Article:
Imagine that you are about ready to go on a ropes course. Standing at the bottom of a thirty foot wall, you observe the irregular-shaped rocks that are sporadically dispersed along the upward journey. Overwhelmed with anxiety and fear, you mutter, “I’m not sure about this. I don’t think I can make it.” The guide hands you a helmet which you reluctantly place upon your head, securing the strap tightly beneath your chin. Next, you slowly step into a harness that you tightly wrap around your upper thighs, hips, and waist and fasten yourself with a metal hook to the rope that streams upward parallel to the wall. After making the necessary preparations to serve as the “anchor” below, the guide affirmatively says, “All right; it’s time. Let’s do this together.” You approach the wall and then place one hand and one foot each on a rock while reaching with the opposite hand to grasp a rock above your head. After about five minutes of the climbing process, you pause to take a momentary break. Below, the guide hollers, “You’re doing great! You’re about halfway there.” You glance upward and proceed to climb again. Shortly thereafter, you find yourself standing atop the wall, gazing down as well as to the scenery surrounding you at eye level. Feeling a sense of perseverance, you realized you were able to accomplish your goal!
Now, imagine climbing that same wall without the proper equipment and no wisdom or encouragement from the guide. You probably would not be able to do it, would you? At least not safely, that is. This is what some, if not many, of our patients and families experience right when they enter through our doors. Feelings of anxiety, despair, hopelessness, and discouragement. However, along with the appropriate treatment for our patients and families from each of you as well as with your genuine caring, encouraging presence, you can establish a safe, comfortable environment where patients and their loved ones may process and endure the crises that they are encountering.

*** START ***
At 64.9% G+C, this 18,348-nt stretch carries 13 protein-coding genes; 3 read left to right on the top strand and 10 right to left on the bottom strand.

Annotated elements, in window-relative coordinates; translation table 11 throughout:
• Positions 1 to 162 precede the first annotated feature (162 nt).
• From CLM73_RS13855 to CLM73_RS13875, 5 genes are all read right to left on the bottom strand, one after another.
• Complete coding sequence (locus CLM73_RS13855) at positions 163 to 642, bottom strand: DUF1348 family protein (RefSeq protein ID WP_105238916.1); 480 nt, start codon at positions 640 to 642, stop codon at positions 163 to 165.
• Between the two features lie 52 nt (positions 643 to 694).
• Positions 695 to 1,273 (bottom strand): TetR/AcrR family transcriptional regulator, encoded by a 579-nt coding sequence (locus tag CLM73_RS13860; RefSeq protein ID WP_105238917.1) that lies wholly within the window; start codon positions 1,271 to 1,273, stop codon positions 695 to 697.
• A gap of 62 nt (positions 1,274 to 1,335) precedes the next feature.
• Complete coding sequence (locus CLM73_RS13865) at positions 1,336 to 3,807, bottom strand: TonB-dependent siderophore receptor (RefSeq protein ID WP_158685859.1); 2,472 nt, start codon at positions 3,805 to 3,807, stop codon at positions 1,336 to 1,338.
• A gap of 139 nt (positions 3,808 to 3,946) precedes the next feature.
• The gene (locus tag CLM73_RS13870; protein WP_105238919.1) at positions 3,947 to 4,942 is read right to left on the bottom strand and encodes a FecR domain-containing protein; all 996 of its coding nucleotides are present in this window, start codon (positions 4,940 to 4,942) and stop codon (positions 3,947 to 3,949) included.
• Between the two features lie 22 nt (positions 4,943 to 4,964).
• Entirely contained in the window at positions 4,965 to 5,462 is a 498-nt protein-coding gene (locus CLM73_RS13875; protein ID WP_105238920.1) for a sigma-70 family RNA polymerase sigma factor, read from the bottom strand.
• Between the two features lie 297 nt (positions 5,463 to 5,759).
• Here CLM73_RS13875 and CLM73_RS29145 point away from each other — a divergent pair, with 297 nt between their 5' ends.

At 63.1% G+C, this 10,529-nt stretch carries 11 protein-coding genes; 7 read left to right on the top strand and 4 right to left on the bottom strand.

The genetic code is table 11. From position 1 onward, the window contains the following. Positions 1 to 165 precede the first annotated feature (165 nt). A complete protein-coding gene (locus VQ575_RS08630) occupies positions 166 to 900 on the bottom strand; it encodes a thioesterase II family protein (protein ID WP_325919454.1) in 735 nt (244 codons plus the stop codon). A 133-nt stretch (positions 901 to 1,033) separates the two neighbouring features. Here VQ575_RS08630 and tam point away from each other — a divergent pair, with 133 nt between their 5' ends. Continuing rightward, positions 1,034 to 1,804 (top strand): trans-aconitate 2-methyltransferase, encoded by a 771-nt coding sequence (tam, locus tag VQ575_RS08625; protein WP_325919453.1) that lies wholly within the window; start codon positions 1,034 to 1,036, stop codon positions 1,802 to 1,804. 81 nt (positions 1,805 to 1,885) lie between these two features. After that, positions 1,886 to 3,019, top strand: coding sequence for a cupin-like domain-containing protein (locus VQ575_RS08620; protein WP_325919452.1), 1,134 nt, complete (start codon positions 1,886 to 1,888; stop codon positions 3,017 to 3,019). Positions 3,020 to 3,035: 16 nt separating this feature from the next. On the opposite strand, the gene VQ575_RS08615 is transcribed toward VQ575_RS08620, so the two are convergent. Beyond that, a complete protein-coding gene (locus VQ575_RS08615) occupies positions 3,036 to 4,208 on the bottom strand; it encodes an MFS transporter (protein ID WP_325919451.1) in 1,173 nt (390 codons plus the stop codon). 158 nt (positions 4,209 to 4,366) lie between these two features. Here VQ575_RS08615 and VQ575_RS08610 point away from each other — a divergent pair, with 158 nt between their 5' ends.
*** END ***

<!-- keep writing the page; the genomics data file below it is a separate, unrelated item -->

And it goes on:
Speaking from a personal note here, I can testify to the truth of the mixed emotions that arise within our patients and their loved ones. Exactly three weeks ago today, along with my family, I walked through the doors of our hospital not as a chaplain but as a patient to undergo foot surgery—the fourteenth operation of my lifetime. With each and every procedure I have undergone, my family and I all voiced statements expressing nervousness and anxiety about what is soon to occur and the future thereafter. Will the surgery go smoothly and be successful? What risks are involved? What will the recovery process be like afterwards, and how will this affect my daily living? Fortunately, thanks to the staff here as well as to the support of my family and friends, I have been able to start working towards “getting back on my feet” again.
So, my challenge to each of you is that, as our patients and their loved ones strive toward establishing some sort of normalcy in their lives again, may you serve as a positive influence in their healing process. May the Lord work through each of you individually in implementing your own gifts and knowledge, so we may all serve as anchors with assisting our patients and their families in reaching the tops of the walls they face!
Lord, as we reflect on those whom we have cared for, give us the necessary wisdom, words, attitudes, and resources to continue to best care for those whom we interact with on a daily basis. Guide us as we attempt to serve as a guide to others through their healing processes. In Your precious name, Amen.